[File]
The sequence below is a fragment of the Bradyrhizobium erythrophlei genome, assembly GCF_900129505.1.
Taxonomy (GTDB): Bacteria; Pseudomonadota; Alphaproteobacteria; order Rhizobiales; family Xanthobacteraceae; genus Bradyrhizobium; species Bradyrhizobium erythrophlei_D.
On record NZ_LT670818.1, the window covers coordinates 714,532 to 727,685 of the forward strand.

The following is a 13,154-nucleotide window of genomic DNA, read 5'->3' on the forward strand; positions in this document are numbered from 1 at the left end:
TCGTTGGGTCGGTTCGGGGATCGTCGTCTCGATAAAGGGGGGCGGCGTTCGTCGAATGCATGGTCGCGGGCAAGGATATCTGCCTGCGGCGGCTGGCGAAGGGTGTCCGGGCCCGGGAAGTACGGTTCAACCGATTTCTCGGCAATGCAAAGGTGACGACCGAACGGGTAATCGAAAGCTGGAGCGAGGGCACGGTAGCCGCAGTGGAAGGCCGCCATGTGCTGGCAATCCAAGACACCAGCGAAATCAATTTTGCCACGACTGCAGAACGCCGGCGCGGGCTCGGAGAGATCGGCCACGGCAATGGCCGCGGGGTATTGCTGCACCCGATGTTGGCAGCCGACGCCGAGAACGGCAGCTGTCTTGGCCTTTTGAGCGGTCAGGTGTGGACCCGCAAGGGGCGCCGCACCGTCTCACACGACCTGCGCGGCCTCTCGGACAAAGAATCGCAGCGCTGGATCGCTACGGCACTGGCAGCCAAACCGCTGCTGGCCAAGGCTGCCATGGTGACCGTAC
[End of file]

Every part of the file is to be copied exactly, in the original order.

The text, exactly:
The sequence below is a fragment of the Bradyrhizobium erythrophlei genome, assembly GCF_900129505.1.
Taxonomy (GTDB): Bacteria; Pseudomonadota; Alphaproteobacteria; order Rhizobiales; family Xanthobacteraceae; genus Bradyrhizobium; species Bradyrhizobium erythrophlei_D.
On record NZ_LT670818.1, the window covers coordinates 714,532 to 727,685 of the forward strand.

The following is a 13,154-nucleotide window of genomic DNA, read 5'->3' on the forward strand; positions in this document are numbered from 1 at the left end:
TCGTTGGGTCGGTTCGGGGATCGTCGTCTCGATAAAGGGGGGCGGCGTTCGTCGAATGCATGGTCGCGGGCAAGGATATCTGCCTGCGGCGGCTGGCGAAGGGTGTCCGGGCCCGGGAAGTACGGTTCAACCGATTTCTCGGCAATGCAAAGGTGACGACCGAACGGGTAATCGAAAGCTGGAGCGAGGGCACGGTAGCCGCAGTGGAAGGCCGCCATGTGCTGGCAATCCAAGACACCAGCGAAATCAATTTTGCCACGACTGCAGAACGCCGGCGCGGGCTCGGAGAGATCGGCCACGGCAATGGCCGCGGGGTATTGCTGCACCCGATGTTGGCAGCCGACGCCGAGAACGGCAGCTGTCTTGGCCTTTTGAGCGGTCAGGTGTGGACCCGCAAGGGGCGCCGCACCGTCTCACACGACCTGCGCGGCCTCTCGGACAAAGAATCGCAGCGCTGGATCGCTACGGCACTGGCAGCCAAACCGCTGCTGGCCAAGGCTGCCATGGTGACCGTAC